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Editorial: South Carolina's prison system is in crisis. Lawmakers must act

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S.C. prisons have made strides in recent years with reforms aimed at rehabilitating criminals, which should be the goal, but some still shockingly lack the basics — like cell doors that actually lock.

And if guards can’t control the movements of inmates, they can’t control the proliferation of gangs or the black market in drugs and cellphones. And they can’t prevent spasms of violence like the riot at Lee Correctional Institution that left seven prisoners dead in 2018.

Prisons Director Bryan Stirling says he needs about $200 million in one-time funding just to make his high-security lockups function as intended. The state will have an additional $1.8 billion to spend in the coming year, and while lawmakers must address education and other critical needs, some of that money needs to go toward the long-ignored prison system.

The Post and Courier’s investigation of conditions leading to the deadly riot at Lee made clear that the few guards on duty at the time had little control over the inmates before, during or after the melee, which lasted several hours. Most of the cell doors wouldn’t lock, and the rioting was able to spread from one dorm to another because of an unlocked door in a set of bars between them.

Fixing locks and building secure control pods for guards would cost about $40 million alone. Putting up fencing to segregate inmates in prison yards, $15 million. Fixing heating and air conditioning systems, $41 million.

Altogether, Mr. Stirling is asking for a $278 million budget increase, including recurring funds for raises and hiring more guards. He’ll never get that much. He asked for $160 million last year and got about $10 million. But his budget request helps put into perspective the formidable challenges he faces. The total is roughly the cost of a new prison.

Meanwhile, some inmates are getting rich behind bars running rackets enabled by cellphones, a major contributor to prison violence.

“Some guys got so much money that they be sending thousands of dollars home to their families with ease,” wrote an inmate contacted by The Post and Courier. “One thing the government knows is that the gangs run the prison system, and at any given time if the gangs start a war with them, they would lose.”

Corrections Department officials dispute that assessment, but it’s impossible to deny that the prison system is under siege from within the walls and outside of them.

Though Corrections officials have made progress in reducing the number of cellphones in prisons, federal law still prohibits the wholesale jamming of wireless gadgets. That needs to change. In 2010, a prison guard was shot six times and nearly killed in an attempted murder at his home orchestrated by inmates with cellphones.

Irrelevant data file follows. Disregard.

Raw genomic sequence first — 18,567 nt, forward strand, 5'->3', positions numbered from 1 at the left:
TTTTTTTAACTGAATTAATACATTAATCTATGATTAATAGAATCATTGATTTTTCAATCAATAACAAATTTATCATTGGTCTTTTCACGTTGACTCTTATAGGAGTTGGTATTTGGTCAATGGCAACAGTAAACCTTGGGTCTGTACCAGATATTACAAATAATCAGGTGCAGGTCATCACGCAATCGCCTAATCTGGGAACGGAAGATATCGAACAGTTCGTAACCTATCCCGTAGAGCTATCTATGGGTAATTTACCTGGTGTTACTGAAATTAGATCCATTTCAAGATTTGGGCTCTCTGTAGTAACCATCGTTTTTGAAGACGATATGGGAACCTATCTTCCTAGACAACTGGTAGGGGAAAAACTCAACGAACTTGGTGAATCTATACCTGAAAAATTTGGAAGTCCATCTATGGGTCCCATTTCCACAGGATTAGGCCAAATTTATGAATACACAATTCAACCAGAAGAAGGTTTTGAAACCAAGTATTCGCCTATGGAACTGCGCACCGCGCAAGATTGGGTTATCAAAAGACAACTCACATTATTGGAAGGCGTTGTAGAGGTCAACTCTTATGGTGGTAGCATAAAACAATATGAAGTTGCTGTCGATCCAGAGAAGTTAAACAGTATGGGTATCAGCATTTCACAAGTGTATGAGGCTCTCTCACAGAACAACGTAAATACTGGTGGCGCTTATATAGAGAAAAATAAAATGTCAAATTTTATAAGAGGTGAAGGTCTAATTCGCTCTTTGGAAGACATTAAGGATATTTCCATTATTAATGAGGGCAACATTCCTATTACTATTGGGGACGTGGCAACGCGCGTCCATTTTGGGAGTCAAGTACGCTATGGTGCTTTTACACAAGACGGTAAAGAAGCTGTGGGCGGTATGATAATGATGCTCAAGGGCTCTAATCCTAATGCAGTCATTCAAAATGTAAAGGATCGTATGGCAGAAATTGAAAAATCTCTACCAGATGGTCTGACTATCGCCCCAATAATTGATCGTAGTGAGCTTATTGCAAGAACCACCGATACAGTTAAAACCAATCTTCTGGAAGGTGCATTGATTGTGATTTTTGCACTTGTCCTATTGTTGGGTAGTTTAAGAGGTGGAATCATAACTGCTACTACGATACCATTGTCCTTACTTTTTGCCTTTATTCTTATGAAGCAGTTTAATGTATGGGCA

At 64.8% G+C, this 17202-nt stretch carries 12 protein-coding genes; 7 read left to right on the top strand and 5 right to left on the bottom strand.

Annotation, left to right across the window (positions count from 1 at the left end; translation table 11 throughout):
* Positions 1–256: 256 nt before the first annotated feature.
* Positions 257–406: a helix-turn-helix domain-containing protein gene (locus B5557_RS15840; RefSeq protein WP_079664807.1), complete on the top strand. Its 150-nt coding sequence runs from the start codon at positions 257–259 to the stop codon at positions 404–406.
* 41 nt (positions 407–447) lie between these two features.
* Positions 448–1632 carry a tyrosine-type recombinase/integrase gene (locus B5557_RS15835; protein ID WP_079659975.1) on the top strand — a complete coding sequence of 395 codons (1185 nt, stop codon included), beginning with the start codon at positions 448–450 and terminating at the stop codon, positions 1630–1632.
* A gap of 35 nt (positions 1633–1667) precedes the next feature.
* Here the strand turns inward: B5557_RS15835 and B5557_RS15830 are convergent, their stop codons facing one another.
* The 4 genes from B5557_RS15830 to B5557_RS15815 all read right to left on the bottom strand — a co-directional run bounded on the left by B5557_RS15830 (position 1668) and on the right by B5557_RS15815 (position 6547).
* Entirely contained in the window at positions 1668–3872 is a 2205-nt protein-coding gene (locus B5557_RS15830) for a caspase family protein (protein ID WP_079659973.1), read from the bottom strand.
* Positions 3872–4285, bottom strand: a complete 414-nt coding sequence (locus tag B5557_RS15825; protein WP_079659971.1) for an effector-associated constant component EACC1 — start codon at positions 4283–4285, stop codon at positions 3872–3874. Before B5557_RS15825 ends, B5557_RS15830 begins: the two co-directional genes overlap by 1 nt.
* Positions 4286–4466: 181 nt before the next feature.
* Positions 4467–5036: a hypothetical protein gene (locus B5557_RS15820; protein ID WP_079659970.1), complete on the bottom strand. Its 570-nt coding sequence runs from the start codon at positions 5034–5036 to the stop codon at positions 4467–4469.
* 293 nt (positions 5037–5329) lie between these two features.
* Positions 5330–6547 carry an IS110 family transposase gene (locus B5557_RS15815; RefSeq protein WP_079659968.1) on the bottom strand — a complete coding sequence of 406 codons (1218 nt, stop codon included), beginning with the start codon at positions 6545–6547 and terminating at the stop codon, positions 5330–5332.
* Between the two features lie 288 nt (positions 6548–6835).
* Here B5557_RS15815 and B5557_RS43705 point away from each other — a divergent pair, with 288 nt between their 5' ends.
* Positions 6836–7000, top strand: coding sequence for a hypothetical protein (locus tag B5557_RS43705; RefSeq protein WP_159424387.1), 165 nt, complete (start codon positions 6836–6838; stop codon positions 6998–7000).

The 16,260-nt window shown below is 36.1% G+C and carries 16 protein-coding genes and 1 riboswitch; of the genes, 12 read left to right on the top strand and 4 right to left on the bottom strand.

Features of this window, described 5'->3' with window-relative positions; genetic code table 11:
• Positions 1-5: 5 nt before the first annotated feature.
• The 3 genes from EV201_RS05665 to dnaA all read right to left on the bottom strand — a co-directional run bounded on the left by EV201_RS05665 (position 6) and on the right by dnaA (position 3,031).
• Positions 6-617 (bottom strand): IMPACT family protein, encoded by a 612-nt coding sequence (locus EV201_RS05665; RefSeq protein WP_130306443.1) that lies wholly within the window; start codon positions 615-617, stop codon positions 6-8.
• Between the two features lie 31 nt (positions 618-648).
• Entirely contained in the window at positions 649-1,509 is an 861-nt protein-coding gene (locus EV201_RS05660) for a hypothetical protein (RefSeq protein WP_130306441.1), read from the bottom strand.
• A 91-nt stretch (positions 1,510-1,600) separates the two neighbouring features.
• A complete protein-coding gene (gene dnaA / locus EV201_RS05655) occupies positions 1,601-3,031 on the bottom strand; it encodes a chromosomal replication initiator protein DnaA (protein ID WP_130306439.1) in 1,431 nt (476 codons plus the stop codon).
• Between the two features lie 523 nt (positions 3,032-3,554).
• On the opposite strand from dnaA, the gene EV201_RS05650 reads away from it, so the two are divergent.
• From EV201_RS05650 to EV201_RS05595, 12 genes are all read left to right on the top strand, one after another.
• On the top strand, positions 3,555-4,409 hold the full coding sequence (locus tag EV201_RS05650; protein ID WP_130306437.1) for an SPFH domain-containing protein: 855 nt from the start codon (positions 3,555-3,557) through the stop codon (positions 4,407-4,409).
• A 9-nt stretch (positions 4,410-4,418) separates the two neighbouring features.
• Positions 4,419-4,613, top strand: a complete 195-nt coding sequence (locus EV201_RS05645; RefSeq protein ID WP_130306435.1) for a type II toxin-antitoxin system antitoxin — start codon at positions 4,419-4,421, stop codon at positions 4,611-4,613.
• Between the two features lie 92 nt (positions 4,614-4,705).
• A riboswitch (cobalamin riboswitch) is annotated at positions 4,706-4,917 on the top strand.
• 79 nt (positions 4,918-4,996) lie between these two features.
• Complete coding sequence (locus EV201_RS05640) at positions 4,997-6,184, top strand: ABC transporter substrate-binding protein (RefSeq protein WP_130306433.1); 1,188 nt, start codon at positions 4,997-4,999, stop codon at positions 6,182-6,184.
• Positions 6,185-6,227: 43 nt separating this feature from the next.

Understaffing is chronic, as is corruption among guards. Only about half of the budgeted positions are filled at some of the state’s 21 lockups despite pay raises, bonuses and other incentives. Physical and mental health care for inmates is lacking.

To its credit, the Corrections Department recently started a new classification system meant to incentivize good behavior and reduce violence. But it’s hard to bring good intentions to fruition in a lawless environment. So, at the same time, prison officials also must compile better data on gang affiliations to avoid housing co-conspirators or warring sets together.

The  describes a troubling lack of transparency at the agency. Specifically, the most critical audits of Lee, warning of dangers before the horror of that night and scrutinizing the violence after, have been shielded from public view. An audit conducted by a national prisons leadership group found multiple failures in how S.C. prison officials handled the chaos at Lee and its aftermath, including significant communication and management breakdowns. Also, the agency denied reporters access to some emails that described internal concerns related to the transfer of inmates into Lee before the melee and the chronic problems with cell door locks.

This lack of openness is unacceptable. South Carolinians must demand better from Mr. Stirling and the rest of the state’s leadership.

Probation, Parole and Pardon Services — a separate department that might be more effective if combined with Corrections — also needs more funding to help former inmates stay out of trouble. One promising reform recently floated called for sending fewer ex-cons back to prison for technical parole violations, which could reduce the prison population.

Veteran lawmakers are aware of how the S.C. prison system came to be in dire straits after starving it of funding in the recession, yet the Legislature has still fallen woefully short of providing necessary funding during the long-running economic boom. It’s clear what will happen if the progress Mr. Stirling and his staff have made isn’t sustained.

Running prisons humanely and efficiently is a core function of state government. The S.C. House panel that oversees Corrections must persuade fellow legislators to make prison funding a long-term priority. If not, the state’s prison system will remain a shameful and deadly example of what happens when government fails to act.

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